My faith in the Principles was first severely dented when, after the consecration of Libby Lane, Philip North was consecrated the next day in York Minster, not by the Primate of the Province as the lead consecrator, as is right and proper, but by a small group of doctrinally acceptable bishops.

I do not see how such sacramental segregation embodies maintaining “the highest possible degree of Communion” contained in the Five Guiding Principles.

In July 2020, the Archbishop of Canterbury issued, seemingly from out of the blue, the baffling “A Statement on Episcopal Consecrations”. Invoking the Principles, he stated that the Archbishops would no longer conduct consecrations in their Provinces, but delegate this function to other bishops. In addition, co-consecrating bishops would be limited to three, thereby severely limiting the participation of bishops from the Communion and ecumenical partners such as the Porvoo Churches.

“We have agreed”, the Archbishop says, “that the Metropolitan will normally ask another bishop to be chief consecrator. . . We are not stepping back under these new arrangements, rather we are stepping forward to work within the Five Guiding Principles.”

The “Statement on Episcopal Consecrations” makes clear that it was not simply a pandemic measure, but intended as a new, long-term application of the Principles. What was the theological rationale for such a novel practice? What was the problem or the issue that it was attempting to address? Could it be the possibility of a woman’s serving as York or Canterbury at a future point?

I have tried to find the answer to these questions through the General Synod. Yet, however my question was framed, it was repeatedly ruled out of order by the ever patient lawyers in Church House. Their view was that consecrations are a “Metropolitan matter”, and, therefore, the Archbishops were not subject to questions from a Synod member.

I am not questioning the legal advice. It means, however, that a significant development in the application of the Principles, with serious consequences for the life of the Church of England and beyond, can be made without any theological inquiry.

This highly unusual set of arrangements seems to have been put out to pasture after only one or two outings, but it also illustrates what further ecclesiological innovations, claiming the authority of the Principles, can be imposed without even the right to ask for a theological rationale. The Bishop of Dover’s critique is well grounded.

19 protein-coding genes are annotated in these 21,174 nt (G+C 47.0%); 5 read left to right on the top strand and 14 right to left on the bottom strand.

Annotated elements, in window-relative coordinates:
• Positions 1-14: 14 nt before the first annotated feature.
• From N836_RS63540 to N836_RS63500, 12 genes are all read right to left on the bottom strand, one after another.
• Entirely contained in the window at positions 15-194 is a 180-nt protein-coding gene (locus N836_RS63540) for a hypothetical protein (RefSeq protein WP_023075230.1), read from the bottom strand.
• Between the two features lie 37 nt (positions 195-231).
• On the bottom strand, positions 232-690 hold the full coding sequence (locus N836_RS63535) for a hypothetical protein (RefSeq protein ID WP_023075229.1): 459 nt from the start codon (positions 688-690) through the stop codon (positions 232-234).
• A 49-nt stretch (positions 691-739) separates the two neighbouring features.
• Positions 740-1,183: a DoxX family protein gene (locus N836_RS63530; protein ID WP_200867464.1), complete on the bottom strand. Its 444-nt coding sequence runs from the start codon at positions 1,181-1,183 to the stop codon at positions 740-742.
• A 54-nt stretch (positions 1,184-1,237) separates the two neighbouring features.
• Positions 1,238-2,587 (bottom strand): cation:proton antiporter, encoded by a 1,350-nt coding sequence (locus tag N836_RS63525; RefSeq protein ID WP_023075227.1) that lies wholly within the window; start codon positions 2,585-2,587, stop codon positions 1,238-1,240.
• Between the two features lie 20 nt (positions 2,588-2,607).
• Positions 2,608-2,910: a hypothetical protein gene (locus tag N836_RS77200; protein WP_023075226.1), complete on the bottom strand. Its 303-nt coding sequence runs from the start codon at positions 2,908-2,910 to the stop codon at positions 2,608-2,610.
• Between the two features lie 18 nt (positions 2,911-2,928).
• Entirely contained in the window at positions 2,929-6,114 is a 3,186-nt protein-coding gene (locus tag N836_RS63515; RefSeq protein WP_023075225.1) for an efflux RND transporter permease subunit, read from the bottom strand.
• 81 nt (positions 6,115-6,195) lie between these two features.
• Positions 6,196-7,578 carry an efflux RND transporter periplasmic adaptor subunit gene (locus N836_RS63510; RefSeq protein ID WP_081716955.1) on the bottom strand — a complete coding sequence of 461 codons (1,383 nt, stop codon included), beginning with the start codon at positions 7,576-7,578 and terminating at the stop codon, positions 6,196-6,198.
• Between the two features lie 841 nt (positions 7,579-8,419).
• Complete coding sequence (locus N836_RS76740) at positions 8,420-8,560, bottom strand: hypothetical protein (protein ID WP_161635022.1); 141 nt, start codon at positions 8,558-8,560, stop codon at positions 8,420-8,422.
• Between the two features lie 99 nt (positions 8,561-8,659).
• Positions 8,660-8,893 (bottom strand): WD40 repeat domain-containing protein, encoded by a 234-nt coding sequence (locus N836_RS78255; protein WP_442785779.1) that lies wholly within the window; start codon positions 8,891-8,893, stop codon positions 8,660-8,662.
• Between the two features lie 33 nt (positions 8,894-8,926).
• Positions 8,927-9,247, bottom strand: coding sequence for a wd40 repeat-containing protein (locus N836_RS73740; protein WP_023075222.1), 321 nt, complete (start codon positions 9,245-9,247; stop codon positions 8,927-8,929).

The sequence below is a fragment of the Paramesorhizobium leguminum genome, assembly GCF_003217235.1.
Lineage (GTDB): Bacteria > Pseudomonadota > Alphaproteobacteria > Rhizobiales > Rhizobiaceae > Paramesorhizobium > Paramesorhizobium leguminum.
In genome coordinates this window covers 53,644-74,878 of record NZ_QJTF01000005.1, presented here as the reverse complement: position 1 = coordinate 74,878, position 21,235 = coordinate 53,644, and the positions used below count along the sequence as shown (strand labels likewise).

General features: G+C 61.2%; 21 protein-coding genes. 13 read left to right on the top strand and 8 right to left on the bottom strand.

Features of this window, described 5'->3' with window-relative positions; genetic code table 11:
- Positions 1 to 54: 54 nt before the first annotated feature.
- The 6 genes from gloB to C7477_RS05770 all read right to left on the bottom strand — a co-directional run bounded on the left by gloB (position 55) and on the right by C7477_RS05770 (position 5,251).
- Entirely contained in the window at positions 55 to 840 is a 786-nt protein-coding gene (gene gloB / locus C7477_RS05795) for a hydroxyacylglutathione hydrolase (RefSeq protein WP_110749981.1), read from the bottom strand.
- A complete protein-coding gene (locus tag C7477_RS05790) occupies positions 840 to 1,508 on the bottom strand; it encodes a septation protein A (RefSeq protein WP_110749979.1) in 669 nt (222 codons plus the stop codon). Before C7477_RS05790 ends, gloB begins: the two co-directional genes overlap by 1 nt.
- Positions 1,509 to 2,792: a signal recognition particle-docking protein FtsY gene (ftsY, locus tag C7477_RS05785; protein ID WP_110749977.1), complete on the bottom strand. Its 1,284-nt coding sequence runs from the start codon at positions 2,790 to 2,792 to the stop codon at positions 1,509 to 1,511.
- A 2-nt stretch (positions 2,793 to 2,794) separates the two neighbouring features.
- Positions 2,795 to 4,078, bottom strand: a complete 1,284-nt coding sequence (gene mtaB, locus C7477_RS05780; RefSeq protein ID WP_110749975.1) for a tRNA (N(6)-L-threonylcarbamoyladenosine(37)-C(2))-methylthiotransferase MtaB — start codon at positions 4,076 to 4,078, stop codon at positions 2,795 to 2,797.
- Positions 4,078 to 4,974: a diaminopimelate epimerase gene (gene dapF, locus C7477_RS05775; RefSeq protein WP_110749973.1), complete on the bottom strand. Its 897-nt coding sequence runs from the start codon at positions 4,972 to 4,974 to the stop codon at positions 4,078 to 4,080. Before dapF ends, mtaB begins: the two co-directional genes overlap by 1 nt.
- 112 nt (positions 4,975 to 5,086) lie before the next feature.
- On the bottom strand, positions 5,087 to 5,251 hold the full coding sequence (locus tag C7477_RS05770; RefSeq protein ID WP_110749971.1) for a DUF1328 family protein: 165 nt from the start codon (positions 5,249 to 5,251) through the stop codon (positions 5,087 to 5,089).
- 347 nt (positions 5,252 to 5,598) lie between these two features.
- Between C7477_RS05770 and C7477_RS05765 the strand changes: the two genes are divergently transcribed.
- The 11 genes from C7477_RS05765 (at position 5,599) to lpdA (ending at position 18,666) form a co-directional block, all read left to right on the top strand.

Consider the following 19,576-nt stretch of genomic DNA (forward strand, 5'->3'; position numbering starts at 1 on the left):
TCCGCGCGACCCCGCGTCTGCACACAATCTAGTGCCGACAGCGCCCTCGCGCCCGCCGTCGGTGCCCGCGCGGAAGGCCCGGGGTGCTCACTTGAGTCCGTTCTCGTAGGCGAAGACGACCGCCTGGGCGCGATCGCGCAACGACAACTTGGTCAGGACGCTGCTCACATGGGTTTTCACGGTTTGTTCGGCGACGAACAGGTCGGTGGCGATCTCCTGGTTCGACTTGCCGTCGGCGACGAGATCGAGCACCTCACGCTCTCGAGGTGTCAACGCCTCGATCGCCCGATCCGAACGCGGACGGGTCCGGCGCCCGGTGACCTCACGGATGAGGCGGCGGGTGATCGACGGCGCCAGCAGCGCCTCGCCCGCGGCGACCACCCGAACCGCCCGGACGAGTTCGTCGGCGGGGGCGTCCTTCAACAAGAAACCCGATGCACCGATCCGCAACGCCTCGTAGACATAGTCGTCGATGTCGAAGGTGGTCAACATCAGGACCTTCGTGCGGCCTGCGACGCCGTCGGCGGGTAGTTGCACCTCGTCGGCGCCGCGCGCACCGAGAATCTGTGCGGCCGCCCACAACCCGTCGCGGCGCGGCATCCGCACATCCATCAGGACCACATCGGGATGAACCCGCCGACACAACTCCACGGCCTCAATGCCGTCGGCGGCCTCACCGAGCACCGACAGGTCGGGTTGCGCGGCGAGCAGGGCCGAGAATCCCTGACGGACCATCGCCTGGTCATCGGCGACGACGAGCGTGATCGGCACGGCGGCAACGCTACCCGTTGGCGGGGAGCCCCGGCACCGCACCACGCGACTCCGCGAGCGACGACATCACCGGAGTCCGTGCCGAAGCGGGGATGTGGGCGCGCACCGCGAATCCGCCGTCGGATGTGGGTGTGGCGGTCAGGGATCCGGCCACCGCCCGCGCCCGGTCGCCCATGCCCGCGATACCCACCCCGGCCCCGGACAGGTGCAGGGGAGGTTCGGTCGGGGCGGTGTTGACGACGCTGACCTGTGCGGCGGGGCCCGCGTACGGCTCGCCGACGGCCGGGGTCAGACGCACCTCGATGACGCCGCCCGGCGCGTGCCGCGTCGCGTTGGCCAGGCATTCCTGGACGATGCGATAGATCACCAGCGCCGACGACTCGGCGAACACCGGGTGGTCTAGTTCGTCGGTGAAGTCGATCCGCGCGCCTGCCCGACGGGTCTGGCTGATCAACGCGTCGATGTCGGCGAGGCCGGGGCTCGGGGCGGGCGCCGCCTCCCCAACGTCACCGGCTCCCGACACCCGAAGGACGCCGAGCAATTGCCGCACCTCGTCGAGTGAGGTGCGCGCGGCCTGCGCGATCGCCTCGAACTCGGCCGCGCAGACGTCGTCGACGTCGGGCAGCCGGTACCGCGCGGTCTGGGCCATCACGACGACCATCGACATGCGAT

JUDITH MALTBY
Synod member (Universities and Theological Education Institutions in Convocation)
33 Magdalen Road
Oxford OX4 1RB


From Mrs April Alexander

Sir, — Anne Foreman (Letters, 10 May) forgot the golden rule of politics, “Have you got the numbers?”

She is right that “The central members of the of the Crown Nominations Commission (CNC) are elected by General Synod.” The electors have no way of knowing what it is that the candidates stand for, especially as many of the electors are new to the Synod. In particular, they will not know whether a candidate comes from one of the five per cent of parishes which cannot accept women as priests or bishops. There are no hustings, and election addresses deliberately do not mention the matter.

The CNC process itself requires that the successful candidate gain two-thirds of the 14 votes available. This works out at ten votes (71 per cent) rather than the 66 per cent intended by the Standing Orders. At the time the Standing Orders were drawn up, the CNC had only 12 members, but Baroness Perry recommended an extra two diocesan members in her report Working with the Spirit (2001), making 14; but the two-thirds stipulation remains.

The Archbishop of Canterbury was concerned about this anomaly shortly after I became a CNC member in 2013, but there was sufficient opposition for him to drop the matter.